Royal Catchfly / Center For Plant Conservation
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Plant Profile

Royal Catchfly (Silene regia)

Closeup of the red, 5-petaled pinwheel flowers of this species. Photo Credit:
  • Global Rank: G3 - Vulnerable
  • Legal Status: N/A
  • Family: Caryophyllaceae
  • State: AL, AR, GA, IL, IN, KY, MO, MS, OH, OK, TN, WI
  • Nature Serve ID: 128777
  • Lifeform: Forb/herb
  • Date Inducted in National Collection: 01/01/1985

This species is one of the Midwest's most beautiful and conspicuous prairie wildflowers, presenting brilliant red flowers during much of the summer. This showy perennial produces 5-petaled crimson-red flowers that are approximately 2 inches in diameter, during the months of June-September. These flowers have a sticky calyx that can catch insects, which is how it got the common name of Royal catchfly. Many flowers are produced at once, but not all yield fruit and seed. Fruit that is produced has 20-40 seeds, which have been shown to have a high germination rate. This plant can grow from 24-48 inches in height. It has a long, slender, reclining stem, and 10-20 pairs of downy, lancelike leaves. There are also sticky hairs on the stem of this taxon. The leaves are slightly pointed at their tips. The Royal catchfly is usually multi-stemmed and produces more seedlings when its habitat is burned because seeds need little to no litter layer in order to germinate.

Where is Royal Catchfly (Silene regia) located in the wild?


Found in open woods, glades, meadows, and calcareous prairies. Found mostly in the sun, in rich, well drained soil. Also likes prairie remnants, cemeteries, by railroads, and powerline right of ways. Found by roadsides and in dry rocky areas in general. Found in soil in open woods, and wood margins. Likes well drained, calcareous, and cherty soils. Can also be found on limestone barrens, and remnant prairies. Likes mesic, dry mesic, and wet mesic prairies. Also is found on dry savannahs and dry woods. Especially found on calcareous or chert substrates.


Found historically in Missouri, Illinois, Ohio, Kentucky, Tennessee, Alabama, Georgia, Oklahoma, Kansas, Missouri, Arkansas, and Florida.

States & Provinces:

Royal Catchfly can be found in Alabama, Arkansas, Georgia, Illinois, Indiana, Kentucky, Mississippi, Missouri, Ohio, Oklahoma, Tennessee, Wisconsin

Which CPC Partners conserve Royal Catchfly (Silene regia)?

CPC's Plant Sponsorship Program provides long term stewardship of rare plants in our National Collection. We are so grateful for all our donors who have made the Plant Sponsorship Program so successful. We are in the process of acknowledging all our wonderful plant sponsorship donors on our website. This is a work in progress and will be updated regularly.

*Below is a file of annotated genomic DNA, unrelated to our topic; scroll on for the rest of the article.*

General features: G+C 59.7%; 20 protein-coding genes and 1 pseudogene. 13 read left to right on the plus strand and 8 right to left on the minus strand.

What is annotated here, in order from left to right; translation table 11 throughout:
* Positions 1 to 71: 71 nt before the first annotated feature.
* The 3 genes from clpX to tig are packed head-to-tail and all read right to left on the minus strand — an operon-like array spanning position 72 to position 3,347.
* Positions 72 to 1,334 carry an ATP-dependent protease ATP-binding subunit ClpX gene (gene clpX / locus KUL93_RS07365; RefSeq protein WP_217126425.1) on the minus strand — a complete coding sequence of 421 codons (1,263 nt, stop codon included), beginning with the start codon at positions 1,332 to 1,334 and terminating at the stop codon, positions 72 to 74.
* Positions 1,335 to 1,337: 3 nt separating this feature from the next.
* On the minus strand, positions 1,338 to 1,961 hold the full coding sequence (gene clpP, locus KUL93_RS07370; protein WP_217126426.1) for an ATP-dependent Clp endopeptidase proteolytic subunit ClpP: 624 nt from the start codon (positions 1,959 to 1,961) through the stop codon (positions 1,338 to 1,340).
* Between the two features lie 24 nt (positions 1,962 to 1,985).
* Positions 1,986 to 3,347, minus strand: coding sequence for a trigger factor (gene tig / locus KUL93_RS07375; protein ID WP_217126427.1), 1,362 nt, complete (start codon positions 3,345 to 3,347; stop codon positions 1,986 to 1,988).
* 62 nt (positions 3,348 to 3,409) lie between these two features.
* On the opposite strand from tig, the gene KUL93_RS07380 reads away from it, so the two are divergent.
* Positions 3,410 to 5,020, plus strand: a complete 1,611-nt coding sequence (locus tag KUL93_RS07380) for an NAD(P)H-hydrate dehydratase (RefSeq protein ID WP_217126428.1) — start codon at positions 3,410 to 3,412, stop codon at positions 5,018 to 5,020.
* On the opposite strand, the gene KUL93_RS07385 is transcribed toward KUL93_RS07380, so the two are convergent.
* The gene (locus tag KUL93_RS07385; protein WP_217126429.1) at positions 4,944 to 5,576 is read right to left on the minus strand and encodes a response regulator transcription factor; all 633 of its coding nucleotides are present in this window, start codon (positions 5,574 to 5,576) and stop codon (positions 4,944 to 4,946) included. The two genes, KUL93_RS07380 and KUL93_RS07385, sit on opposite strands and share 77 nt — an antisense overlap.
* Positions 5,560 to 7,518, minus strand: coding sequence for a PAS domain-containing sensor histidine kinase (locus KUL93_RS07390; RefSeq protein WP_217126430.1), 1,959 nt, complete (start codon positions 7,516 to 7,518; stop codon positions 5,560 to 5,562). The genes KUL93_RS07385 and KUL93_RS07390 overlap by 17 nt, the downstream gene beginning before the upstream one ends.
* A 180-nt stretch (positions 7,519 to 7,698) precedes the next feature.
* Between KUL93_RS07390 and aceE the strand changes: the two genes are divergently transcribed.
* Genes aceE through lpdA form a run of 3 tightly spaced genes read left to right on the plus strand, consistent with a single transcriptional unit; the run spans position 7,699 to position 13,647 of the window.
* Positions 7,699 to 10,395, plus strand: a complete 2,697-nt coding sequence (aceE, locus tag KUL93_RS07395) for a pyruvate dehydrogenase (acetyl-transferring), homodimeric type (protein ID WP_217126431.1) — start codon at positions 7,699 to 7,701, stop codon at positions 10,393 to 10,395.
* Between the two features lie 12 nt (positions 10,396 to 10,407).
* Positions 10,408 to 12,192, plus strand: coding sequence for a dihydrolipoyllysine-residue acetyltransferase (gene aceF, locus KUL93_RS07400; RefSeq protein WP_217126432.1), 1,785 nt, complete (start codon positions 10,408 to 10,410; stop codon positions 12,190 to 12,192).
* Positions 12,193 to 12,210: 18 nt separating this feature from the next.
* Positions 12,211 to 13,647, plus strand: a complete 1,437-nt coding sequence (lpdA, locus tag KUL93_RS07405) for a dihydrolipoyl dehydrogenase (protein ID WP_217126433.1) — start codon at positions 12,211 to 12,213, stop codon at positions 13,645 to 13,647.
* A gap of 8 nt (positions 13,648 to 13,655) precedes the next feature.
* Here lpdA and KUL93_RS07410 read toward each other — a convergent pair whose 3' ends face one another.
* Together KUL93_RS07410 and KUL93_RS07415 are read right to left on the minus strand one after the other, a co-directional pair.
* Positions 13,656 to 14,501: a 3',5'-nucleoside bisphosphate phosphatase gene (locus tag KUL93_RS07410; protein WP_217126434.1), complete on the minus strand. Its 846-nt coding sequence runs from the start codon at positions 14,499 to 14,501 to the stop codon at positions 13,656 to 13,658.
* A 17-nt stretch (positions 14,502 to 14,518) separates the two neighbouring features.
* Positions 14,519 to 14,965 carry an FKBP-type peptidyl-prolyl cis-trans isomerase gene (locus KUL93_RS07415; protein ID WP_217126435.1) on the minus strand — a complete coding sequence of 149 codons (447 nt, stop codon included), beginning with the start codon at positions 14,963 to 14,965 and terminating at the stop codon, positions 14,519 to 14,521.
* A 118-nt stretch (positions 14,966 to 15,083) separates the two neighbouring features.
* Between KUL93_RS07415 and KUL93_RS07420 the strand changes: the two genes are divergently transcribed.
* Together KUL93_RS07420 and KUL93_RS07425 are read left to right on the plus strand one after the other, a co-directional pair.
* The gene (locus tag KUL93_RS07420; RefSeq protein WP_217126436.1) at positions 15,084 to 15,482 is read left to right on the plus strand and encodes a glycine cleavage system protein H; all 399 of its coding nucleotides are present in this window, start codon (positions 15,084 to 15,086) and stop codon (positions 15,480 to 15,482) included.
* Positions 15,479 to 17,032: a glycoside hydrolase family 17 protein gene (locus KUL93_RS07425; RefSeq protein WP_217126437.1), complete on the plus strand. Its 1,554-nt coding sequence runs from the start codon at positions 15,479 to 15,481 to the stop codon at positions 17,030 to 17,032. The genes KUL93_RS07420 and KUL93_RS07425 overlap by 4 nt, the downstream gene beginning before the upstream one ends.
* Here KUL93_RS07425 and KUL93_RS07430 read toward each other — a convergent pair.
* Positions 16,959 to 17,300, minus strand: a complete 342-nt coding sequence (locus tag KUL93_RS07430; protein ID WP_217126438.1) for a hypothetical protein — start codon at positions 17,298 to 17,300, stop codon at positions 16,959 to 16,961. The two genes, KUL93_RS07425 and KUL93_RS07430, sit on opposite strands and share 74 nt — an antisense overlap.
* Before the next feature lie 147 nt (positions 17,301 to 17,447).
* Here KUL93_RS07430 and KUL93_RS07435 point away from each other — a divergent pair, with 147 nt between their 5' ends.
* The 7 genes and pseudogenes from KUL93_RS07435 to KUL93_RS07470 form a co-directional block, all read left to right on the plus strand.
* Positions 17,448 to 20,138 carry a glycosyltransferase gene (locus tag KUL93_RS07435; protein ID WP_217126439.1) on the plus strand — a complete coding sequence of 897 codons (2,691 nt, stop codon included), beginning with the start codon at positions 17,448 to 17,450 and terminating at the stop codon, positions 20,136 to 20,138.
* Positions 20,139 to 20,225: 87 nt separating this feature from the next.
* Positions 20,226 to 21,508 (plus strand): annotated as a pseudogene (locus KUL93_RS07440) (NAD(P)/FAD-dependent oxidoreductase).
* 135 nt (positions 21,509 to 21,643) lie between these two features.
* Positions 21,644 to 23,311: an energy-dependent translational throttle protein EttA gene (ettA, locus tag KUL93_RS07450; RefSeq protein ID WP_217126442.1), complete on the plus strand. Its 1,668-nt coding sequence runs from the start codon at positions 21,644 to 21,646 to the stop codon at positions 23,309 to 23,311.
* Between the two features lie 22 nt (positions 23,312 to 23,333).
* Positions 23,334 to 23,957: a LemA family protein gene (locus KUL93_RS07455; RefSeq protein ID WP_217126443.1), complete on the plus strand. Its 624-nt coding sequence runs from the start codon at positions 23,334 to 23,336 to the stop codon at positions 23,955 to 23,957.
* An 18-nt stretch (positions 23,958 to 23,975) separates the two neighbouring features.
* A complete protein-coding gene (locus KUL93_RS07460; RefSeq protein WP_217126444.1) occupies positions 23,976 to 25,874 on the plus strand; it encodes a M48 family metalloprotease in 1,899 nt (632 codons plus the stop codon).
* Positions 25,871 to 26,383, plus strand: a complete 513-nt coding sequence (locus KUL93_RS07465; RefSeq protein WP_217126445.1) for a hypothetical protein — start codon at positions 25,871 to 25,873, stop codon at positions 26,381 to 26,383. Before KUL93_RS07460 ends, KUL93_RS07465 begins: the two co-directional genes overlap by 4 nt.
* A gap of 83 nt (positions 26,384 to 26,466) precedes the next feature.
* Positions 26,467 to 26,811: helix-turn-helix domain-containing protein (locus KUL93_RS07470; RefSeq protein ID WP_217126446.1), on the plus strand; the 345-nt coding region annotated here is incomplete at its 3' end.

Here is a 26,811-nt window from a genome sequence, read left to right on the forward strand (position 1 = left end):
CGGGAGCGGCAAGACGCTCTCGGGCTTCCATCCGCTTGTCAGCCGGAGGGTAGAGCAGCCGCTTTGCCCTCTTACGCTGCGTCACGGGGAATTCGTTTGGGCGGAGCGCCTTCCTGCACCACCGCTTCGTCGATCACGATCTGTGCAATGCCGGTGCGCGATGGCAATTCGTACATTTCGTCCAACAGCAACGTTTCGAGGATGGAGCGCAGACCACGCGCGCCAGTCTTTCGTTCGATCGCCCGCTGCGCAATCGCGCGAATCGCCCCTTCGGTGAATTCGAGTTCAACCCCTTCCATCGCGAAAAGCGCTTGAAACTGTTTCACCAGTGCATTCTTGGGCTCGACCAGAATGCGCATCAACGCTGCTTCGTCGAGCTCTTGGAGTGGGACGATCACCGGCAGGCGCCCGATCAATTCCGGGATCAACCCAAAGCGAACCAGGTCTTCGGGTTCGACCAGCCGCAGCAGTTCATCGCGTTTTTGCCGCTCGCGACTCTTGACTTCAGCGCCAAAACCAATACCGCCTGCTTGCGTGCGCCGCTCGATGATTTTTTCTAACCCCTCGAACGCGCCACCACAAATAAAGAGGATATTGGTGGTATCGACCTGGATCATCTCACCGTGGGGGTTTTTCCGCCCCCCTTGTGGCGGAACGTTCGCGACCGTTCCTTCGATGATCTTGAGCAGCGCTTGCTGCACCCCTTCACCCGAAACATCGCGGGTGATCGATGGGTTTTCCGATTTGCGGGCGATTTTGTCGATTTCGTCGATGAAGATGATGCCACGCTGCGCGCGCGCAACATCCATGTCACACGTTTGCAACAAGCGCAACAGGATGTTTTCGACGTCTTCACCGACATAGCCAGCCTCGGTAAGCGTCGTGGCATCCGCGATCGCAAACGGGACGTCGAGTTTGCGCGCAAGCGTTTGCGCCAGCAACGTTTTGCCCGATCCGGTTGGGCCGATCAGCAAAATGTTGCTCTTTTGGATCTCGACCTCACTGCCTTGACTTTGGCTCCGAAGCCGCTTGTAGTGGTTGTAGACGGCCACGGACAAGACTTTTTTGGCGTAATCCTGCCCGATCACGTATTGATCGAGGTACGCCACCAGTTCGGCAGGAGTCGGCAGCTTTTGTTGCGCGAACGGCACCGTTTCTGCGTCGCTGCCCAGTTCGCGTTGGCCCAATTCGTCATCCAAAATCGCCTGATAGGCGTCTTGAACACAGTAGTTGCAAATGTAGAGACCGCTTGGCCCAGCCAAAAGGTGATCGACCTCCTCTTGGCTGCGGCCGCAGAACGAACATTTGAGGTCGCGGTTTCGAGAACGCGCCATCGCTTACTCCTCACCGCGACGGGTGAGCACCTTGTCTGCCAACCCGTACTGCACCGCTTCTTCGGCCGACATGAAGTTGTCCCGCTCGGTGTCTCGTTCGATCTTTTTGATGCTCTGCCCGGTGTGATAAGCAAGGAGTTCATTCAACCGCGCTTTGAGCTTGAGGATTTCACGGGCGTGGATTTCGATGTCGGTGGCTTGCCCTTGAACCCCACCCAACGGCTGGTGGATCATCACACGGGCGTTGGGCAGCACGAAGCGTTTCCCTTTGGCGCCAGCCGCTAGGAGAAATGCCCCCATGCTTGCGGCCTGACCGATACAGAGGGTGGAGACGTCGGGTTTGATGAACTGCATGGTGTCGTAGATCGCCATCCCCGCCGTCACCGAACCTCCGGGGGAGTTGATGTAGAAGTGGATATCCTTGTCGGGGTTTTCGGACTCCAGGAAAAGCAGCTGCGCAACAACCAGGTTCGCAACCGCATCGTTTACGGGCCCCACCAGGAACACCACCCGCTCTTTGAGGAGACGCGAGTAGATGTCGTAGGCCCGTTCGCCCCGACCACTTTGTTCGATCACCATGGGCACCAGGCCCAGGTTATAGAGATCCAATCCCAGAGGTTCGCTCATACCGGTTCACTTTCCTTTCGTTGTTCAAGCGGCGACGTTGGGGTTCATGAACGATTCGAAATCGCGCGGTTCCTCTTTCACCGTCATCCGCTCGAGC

Conservation Actions

Tina Stanley
  • 03/14/2023
  • Orthodox Seed Banking

Missouri Botanical Garden holds accessions of ​​​​​​​​Silene regia in orthodox seed banking.

Center for Plant Conservation
  • 11/25/2021
  • Reintroduction

Indexed material was propagated by the State Botanical Garden of Georgia from the last known population of Silene regia in the state of Georgia. Plants were reintroduced back to their source population to bolster or augment the population which was down to 13 individuals. SBG planted 72 individuals in 2004. In 2008, 30 individuals were planted in a safeguarding site at a State Park within the original range of the species.

Nature Serve Biotics
  • 05/02/2017

Midwestern endemic of tallgrass prairie habitats, now with relatively few, scattered populations coupled with continued destruction of habitat. Apparently most abundant in Missouri; extirpated from Kansas and Tennessee, and considered quite rare in all other states in range. Many remaining population remnants are along roadsides where vulnerable to construction or to changes in management of roadside vegetation.

Dawn M. Gerlica and Lindsey Parsons
  • 01/01/2010

Overgrowth by woody species Casual picking of the flowers Digging by wildflower gardeners Spreading of non-native Smooth Brome (Bromus inermis) Fire suppression Conversion of its habitat to farmland Massive habitat destruction

Dawn M. Gerlica and Lindsey Parsons
  • 01/01/2010

Unknown, but this species appears to do well in restorations.


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Taxon Silene regia
Authority Sims
Family Caryophyllaceae
CPC Number 4005
ITIS 20109
Duration Perennial
Common Names royal catchfly
Associated Scientific Names Silene regia | Melandrium illinoense | Melandrium regium
Distribution Found historically in Missouri, Illinois, Ohio, Kentucky, Tennessee, Alabama, Georgia, Oklahoma, Kansas, Missouri, Arkansas, and Florida.
State Rank
State State Rank
Alabama S2?
Arkansas S2
Georgia S1
Illinois S1
Indiana S2
Kentucky S1
Missouri S3
Mississippi S1
Ohio S2
Oklahoma S1
Tennessee SH
Wisconsin SNA
Ecological Relationships

Common Name Name in Text Association Type Source InteractionID
Hummingbirds Archilochus colubris Confirmed Pollinator Link
Lead Institution State Reintroduction Type Year of First Outplanting
Georgia Plant Conservation Alliance Georgia Reinforcement 2004

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